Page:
History has it that, after the misconception that resulted into a little fight in 1933, the communities returned home and made sacrifices to their different deities so that nobody dies among the opponents that were injured during the strife. Nkalaha made sacrifices to save injured people from Ngbo, and Ngbo likewise for the injured people from Nkalaha. This apparently reveals that the history of one of these communities would not be complete until that of the other is incorporated. There was however, an eruption of another crisis which led to the war that are not completely resolved between the communities since 1990 till date. This war came about as a result of greed and ingratitude.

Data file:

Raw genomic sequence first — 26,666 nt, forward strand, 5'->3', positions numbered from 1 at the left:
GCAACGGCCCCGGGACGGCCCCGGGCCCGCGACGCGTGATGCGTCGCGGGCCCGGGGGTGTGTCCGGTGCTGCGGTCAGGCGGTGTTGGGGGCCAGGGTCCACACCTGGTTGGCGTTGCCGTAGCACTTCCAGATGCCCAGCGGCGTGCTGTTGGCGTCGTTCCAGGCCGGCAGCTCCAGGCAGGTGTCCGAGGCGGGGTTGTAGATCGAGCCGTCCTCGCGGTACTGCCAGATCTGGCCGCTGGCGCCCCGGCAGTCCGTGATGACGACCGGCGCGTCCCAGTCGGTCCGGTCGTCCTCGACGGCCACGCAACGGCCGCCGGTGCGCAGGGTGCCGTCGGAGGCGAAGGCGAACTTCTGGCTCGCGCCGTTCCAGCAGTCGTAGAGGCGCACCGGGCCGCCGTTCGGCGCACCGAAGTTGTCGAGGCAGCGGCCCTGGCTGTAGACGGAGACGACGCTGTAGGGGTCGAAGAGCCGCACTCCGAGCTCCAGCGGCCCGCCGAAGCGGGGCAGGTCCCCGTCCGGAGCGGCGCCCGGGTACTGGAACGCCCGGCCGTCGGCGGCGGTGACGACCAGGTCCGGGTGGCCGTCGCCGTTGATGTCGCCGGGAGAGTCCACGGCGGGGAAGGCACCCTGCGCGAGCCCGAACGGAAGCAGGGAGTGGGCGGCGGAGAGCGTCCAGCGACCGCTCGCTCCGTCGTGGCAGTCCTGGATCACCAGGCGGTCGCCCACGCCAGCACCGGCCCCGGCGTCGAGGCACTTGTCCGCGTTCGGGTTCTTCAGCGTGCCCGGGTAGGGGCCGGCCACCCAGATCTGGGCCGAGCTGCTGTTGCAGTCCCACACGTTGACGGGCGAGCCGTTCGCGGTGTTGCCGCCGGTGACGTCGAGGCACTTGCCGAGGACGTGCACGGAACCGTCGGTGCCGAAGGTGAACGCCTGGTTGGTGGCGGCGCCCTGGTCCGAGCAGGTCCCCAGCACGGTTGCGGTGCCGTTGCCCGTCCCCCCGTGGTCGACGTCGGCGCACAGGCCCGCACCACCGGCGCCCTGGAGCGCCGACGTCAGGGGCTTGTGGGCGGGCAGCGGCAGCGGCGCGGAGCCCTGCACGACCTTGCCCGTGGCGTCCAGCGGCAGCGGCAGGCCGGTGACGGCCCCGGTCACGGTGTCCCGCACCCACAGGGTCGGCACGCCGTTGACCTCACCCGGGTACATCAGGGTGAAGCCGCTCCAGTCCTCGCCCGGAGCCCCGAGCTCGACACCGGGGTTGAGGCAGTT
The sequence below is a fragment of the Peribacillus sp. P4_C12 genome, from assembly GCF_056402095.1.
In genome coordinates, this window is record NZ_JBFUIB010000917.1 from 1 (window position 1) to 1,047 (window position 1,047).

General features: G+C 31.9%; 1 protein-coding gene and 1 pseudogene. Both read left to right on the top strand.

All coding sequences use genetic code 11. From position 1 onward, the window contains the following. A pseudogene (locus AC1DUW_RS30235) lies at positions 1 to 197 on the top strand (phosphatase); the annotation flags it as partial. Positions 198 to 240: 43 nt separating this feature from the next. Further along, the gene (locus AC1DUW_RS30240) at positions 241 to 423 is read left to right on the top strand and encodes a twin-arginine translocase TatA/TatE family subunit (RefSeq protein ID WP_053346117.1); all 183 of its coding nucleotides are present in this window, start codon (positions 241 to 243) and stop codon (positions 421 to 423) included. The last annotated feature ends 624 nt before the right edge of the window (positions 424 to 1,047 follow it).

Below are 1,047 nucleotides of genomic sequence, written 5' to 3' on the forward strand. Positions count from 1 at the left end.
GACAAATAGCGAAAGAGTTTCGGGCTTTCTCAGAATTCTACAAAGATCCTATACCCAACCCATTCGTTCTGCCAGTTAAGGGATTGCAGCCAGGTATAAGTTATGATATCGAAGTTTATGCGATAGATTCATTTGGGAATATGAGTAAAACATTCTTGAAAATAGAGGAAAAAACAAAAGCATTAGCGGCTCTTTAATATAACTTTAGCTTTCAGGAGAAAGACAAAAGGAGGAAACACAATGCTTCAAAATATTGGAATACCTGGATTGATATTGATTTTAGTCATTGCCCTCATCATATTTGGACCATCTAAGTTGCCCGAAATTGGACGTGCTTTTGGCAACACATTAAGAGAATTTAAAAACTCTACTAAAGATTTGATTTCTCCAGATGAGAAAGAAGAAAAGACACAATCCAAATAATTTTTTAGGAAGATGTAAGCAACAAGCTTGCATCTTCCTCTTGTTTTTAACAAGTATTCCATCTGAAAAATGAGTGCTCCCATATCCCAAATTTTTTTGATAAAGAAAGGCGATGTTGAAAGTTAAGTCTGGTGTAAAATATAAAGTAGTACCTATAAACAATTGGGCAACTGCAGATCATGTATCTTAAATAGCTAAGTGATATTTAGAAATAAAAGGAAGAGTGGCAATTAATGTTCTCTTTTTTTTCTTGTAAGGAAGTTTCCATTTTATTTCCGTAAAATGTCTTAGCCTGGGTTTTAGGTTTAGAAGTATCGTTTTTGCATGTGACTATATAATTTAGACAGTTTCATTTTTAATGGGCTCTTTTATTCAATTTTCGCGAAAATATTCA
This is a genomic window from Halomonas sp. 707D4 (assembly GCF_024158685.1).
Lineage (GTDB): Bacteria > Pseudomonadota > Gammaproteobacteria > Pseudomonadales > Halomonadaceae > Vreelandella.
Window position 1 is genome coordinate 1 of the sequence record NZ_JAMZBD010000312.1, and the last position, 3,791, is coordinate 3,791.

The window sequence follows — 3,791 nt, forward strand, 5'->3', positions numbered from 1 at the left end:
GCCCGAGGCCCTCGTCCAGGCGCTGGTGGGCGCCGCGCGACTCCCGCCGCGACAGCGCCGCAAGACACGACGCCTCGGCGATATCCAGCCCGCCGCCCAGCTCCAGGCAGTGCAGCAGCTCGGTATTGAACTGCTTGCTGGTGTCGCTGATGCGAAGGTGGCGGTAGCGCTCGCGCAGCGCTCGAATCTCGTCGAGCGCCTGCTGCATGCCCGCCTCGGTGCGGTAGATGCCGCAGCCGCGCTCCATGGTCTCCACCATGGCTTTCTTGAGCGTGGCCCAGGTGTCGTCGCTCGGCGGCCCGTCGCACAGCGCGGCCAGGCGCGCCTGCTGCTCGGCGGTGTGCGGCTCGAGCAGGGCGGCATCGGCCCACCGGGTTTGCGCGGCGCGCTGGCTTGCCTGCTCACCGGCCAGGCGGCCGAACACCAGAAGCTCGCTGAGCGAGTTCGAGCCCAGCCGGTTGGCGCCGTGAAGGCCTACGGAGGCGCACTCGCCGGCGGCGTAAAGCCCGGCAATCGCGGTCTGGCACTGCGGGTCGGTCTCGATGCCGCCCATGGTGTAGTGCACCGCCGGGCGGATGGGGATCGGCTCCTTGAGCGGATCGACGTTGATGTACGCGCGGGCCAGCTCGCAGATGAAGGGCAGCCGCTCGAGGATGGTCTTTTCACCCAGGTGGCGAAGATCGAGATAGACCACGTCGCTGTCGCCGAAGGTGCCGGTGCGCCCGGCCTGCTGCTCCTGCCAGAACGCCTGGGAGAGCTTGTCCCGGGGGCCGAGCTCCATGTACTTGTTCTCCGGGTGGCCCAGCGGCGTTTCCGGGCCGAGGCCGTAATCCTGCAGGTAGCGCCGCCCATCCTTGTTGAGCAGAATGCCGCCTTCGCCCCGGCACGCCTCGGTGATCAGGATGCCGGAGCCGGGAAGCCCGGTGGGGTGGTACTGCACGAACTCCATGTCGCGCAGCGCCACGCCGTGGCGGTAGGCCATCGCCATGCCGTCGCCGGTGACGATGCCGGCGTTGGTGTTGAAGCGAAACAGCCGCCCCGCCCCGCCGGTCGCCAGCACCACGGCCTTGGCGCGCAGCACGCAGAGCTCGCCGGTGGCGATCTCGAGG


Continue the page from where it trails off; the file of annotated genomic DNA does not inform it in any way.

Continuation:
There used to be a deity at the boundary corner referred to as Onunu-Okwor. This boundary setting was occupied by members of the both communities. They had lived there for a long time together, sharing things in common as brothers; but little did they knew that there were some among them who did not like the peaceful coexistence and preferred rancor instead. Meanwhile, originally, the deity was particularly installed and serviced by Nkalaha for the purpose of maintaining the boundary peace. With the extent of togetherness among them and how closely the members of the communities inhabiting that part of land had been of help to themselves, Nkalaha became so assimilated by the oneness and unintentionally allowed what happened between the Arochukwu and the Ibibio to result into another war. This war started on Orie market day through the victimization of the children of Onuma Okarie of Amaezegba Nkalaha in 1990, there at Onunu-Okwor. This land dispute is contained in The Supreme Court of Nigeria, Suit No: SC.112/1992. www.ajude.com has the comprehensive copy and conclusion of the adjudication contained in this suit in her archive.